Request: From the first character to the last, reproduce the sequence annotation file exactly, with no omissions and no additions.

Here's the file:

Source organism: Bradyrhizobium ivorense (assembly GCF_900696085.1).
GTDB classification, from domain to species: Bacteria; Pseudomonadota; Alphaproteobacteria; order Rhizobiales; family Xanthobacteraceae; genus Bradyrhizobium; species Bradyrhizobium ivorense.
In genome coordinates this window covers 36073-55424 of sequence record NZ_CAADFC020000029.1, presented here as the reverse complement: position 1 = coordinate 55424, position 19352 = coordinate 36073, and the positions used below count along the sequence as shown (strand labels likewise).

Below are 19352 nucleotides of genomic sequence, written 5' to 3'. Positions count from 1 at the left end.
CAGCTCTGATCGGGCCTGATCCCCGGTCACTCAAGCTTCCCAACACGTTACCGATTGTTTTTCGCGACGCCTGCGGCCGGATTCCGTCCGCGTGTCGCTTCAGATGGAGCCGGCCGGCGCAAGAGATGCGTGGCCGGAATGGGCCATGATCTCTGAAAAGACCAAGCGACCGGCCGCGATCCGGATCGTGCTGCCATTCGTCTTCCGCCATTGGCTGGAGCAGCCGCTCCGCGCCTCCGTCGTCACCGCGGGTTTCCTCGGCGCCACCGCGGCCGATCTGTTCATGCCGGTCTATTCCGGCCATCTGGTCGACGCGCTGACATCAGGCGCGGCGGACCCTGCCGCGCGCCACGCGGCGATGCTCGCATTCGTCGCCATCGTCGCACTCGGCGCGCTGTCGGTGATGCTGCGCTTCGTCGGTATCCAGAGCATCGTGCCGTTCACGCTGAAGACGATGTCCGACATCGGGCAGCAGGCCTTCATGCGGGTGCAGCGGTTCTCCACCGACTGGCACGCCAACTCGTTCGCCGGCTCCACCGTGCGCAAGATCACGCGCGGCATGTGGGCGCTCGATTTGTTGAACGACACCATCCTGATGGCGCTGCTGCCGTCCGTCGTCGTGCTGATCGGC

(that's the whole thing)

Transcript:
Source organism: Bradyrhizobium ivorense (assembly GCF_900696085.1).
GTDB classification, from domain to species: Bacteria; Pseudomonadota; Alphaproteobacteria; order Rhizobiales; family Xanthobacteraceae; genus Bradyrhizobium; species Bradyrhizobium ivorense.
In genome coordinates this window covers 36073-55424 of sequence record NZ_CAADFC020000029.1, presented here as the reverse complement: position 1 = coordinate 55424, position 19352 = coordinate 36073, and the positions used below count along the sequence as shown (strand labels likewise).

Below are 19352 nucleotides of genomic sequence, written 5' to 3'. Positions count from 1 at the left end.
CAGCTCTGATCGGGCCTGATCCCCGGTCACTCAAGCTTCCCAACACGTTACCGATTGTTTTTCGCGACGCCTGCGGCCGGATTCCGTCCGCGTGTCGCTTCAGATGGAGCCGGCCGGCGCAAGAGATGCGTGGCCGGAATGGGCCATGATCTCTGAAAAGACCAAGCGACCGGCCGCGATCCGGATCGTGCTGCCATTCGTCTTCCGCCATTGGCTGGAGCAGCCGCTCCGCGCCTCCGTCGTCACCGCGGGTTTCCTCGGCGCCACCGCGGCCGATCTGTTCATGCCGGTCTATTCCGGCCATCTGGTCGACGCGCTGACATCAGGCGCGGCGGACCCTGCCGCGCGCCACGCGGCGATGCTCGCATTCGTCGCCATCGTCGCACTCGGCGCGCTGTCGGTGATGCTGCGCTTCGTCGGTATCCAGAGCATCGTGCCGTTCACGCTGAAGACGATGTCCGACATCGGGCAGCAGGCCTTCATGCGGGTGCAGCGGTTCTCCACCGACTGGCACGCCAACTCGTTCGCCGGCTCCACCGTGCGCAAGATCACGCGCGGCATGTGGGCGCTCGATTTGTTGAACGACACCATCCTGATGGCGCTGCTGCCGTCCGTCGTCGTGCTGATCGGC